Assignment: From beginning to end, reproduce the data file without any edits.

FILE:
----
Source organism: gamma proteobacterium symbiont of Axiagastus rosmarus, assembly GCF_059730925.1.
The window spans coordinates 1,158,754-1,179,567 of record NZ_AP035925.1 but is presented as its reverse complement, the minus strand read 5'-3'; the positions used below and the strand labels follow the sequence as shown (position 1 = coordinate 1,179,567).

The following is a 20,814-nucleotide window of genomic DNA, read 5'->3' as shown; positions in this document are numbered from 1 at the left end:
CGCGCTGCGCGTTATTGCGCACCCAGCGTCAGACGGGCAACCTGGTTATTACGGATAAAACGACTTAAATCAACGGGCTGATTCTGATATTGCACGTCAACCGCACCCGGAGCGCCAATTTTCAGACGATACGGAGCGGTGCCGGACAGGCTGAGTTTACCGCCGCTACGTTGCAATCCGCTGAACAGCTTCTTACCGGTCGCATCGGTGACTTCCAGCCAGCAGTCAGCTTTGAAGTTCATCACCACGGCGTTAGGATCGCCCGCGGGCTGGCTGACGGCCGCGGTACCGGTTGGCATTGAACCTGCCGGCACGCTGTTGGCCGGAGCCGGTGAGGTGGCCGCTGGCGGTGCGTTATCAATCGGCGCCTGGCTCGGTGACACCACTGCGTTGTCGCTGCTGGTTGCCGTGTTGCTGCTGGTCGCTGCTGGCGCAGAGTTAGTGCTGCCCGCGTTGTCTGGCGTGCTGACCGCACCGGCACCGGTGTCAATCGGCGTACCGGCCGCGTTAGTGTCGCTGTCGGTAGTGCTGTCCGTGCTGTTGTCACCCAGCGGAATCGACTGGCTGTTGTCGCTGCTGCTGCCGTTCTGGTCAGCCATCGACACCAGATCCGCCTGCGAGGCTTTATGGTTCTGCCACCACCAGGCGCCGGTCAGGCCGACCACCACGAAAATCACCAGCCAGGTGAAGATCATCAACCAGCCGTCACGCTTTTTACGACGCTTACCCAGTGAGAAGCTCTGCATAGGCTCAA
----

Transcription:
Source organism: gamma proteobacterium symbiont of Axiagastus rosmarus, assembly GCF_059730925.1.
The window spans coordinates 1,158,754-1,179,567 of record NZ_AP035925.1 but is presented as its reverse complement, the minus strand read 5'-3'; the positions used below and the strand labels follow the sequence as shown (position 1 = coordinate 1,179,567).

The following is a 20,814-nucleotide window of genomic DNA, read 5'->3' as shown; positions in this document are numbered from 1 at the left end:
CGCGCTGCGCGTTATTGCGCACCCAGCGTCAGACGGGCAACCTGGTTATTACGGATAAAACGACTTAAATCAACGGGCTGATTCTGATATTGCACGTCAACCGCACCCGGAGCGCCAATTTTCAGACGATACGGAGCGGTGCCGGACAGGCTGAGTTTACCGCCGCTACGTTGCAATCCGCTGAACAGCTTCTTACCGGTCGCATCGGTGACTTCCAGCCAGCAGTCAGCTTTGAAGTTCATCACCACGGCGTTAGGATCGCCCGCGGGCTGGCTGACGGCCGCGGTACCGGTTGGCATTGAACCTGCCGGCACGCTGTTGGCCGGAGCCGGTGAGGTGGCCGCTGGCGGTGCGTTATCAATCGGCGCCTGGCTCGGTGACACCACTGCGTTGTCGCTGCTGGTTGCCGTGTTGCTGCTGGTCGCTGCTGGCGCAGAGTTAGTGCTGCCCGCGTTGTCTGGCGTGCTGACCGCACCGGCACCGGTGTCAATCGGCGTACCGGCCGCGTTAGTGTCGCTGTCGGTAGTGCTGTCCGTGCTGTTGTCACCCAGCGGAATCGACTGGCTGTTGTCGCTGCTGCTGCCGTTCTGGTCAGCCATCGACACCAGATCCGCCTGCGAGGCTTTATGGTTCTGCCACCACCAGGCGCCGGTCAGGCCGACCACCACGAAAATCACCAGCCAGGTGAAGATCATCAACCAGCCGTCACGCTTTTTACGACGCTTACCCAGTGAGAAGCTCTGCATAGGCTCAA